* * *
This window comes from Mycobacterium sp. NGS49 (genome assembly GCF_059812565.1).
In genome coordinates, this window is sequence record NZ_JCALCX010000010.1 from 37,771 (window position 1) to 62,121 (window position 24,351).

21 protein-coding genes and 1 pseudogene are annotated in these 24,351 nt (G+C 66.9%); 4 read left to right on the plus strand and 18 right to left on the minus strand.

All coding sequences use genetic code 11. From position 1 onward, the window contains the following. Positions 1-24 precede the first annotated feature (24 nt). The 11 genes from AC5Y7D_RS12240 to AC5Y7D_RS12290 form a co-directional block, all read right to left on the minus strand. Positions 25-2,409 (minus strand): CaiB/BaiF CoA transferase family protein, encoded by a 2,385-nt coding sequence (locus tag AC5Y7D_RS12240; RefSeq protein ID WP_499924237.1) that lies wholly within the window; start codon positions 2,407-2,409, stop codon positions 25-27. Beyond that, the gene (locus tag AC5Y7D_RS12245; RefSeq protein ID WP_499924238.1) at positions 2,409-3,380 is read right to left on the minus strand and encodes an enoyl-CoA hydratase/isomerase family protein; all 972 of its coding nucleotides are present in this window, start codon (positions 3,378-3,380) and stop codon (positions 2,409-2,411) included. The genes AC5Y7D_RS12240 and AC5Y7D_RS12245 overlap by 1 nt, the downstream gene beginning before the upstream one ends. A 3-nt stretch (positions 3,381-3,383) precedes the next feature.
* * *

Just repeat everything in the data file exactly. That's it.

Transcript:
This window comes from Mycobacterium sp. NGS49 (genome assembly GCF_059812565.1).
In genome coordinates, this window is sequence record NZ_JCALCX010000010.1 from 37,771 (window position 1) to 62,121 (window position 24,351).

21 protein-coding genes and 1 pseudogene are annotated in these 24,351 nt (G+C 66.9%); 4 read left to right on the plus strand and 18 right to left on the minus strand.

All coding sequences use genetic code 11. From position 1 onward, the window contains the following. Positions 1-24 precede the first annotated feature (24 nt). The 11 genes from AC5Y7D_RS12240 to AC5Y7D_RS12290 form a co-directional block, all read right to left on the minus strand. Positions 25-2,409 (minus strand): CaiB/BaiF CoA transferase family protein, encoded by a 2,385-nt coding sequence (locus tag AC5Y7D_RS12240; RefSeq protein ID WP_499924237.1) that lies wholly within the window; start codon positions 2,407-2,409, stop codon positions 25-27. Beyond that, the gene (locus tag AC5Y7D_RS12245; RefSeq protein ID WP_499924238.1) at positions 2,409-3,380 is read right to left on the minus strand and encodes an enoyl-CoA hydratase/isomerase family protein; all 972 of its coding nucleotides are present in this window, start codon (positions 3,378-3,380) and stop codon (positions 2,409-2,411) included. The genes AC5Y7D_RS12240 and AC5Y7D_RS12245 overlap by 1 nt, the downstream gene beginning before the upstream one ends. A 3-nt stretch (positions 3,381-3,383) precedes the next feature.